"A Woman Rescued from the Mormons," Hornellsville Tribune, 16 June 1859.
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The Peak boys, nothing daunted, armed themselves with guns and revolvers, and announced their determination to take the girl at all hazards, and proceeded to carry out their intentions. For a time a fight seemed inevitable, but finally Mormon courage gave way, and the boys succeeded in placing the girl safely under their own protection. She then informed them that the Saints had a trunk and other baggage belonging to her, which they at once proceeded to obtain. The followers of Brigham boldly announced their intention to fight before they would permit the things to be taken from their wagons.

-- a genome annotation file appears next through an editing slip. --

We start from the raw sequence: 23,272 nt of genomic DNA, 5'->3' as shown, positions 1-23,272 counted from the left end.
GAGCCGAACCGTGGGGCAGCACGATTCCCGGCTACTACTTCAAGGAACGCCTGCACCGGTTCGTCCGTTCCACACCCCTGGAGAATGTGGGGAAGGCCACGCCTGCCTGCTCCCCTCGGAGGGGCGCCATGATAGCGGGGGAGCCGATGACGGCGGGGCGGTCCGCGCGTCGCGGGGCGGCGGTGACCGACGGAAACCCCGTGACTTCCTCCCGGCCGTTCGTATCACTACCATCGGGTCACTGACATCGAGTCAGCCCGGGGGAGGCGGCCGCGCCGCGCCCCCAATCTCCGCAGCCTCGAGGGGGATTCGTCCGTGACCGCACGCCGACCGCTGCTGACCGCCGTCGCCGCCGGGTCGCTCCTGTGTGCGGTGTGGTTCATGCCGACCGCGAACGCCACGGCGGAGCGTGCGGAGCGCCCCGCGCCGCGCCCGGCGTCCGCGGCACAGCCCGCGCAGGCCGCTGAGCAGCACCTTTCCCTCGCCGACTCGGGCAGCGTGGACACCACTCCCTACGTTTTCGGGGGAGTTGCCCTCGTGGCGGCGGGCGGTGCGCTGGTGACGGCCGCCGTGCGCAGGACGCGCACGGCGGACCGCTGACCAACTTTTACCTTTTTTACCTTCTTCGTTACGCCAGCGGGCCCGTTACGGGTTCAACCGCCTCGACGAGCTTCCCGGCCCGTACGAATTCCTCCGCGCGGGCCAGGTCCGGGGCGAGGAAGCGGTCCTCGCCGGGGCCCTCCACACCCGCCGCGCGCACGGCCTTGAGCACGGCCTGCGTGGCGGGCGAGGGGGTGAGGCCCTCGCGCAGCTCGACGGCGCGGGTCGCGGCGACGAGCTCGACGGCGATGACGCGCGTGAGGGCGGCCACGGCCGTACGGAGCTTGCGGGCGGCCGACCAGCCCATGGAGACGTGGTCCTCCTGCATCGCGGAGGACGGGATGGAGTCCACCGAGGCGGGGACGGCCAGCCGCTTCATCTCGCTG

A show of guns and revolvers, however, cooled their ardor, and Mormon courage oozed out at their fingers’ ends, while the boys proceeded to transfer the baggage to their own wagons—the Saints looking on, and uttering terrible imprecations against the perpetrators of the horrid outrage, as they termed it. After obtaining all they sought; the rescuers drove away with the young lady in their possession, leaving the Mormons to console themselves as best they could in their loss.
The Pike’s Peakers who were engaged in the rescue, who numbered only about 28 men, were from Indiana, Illinois, and Iowa City.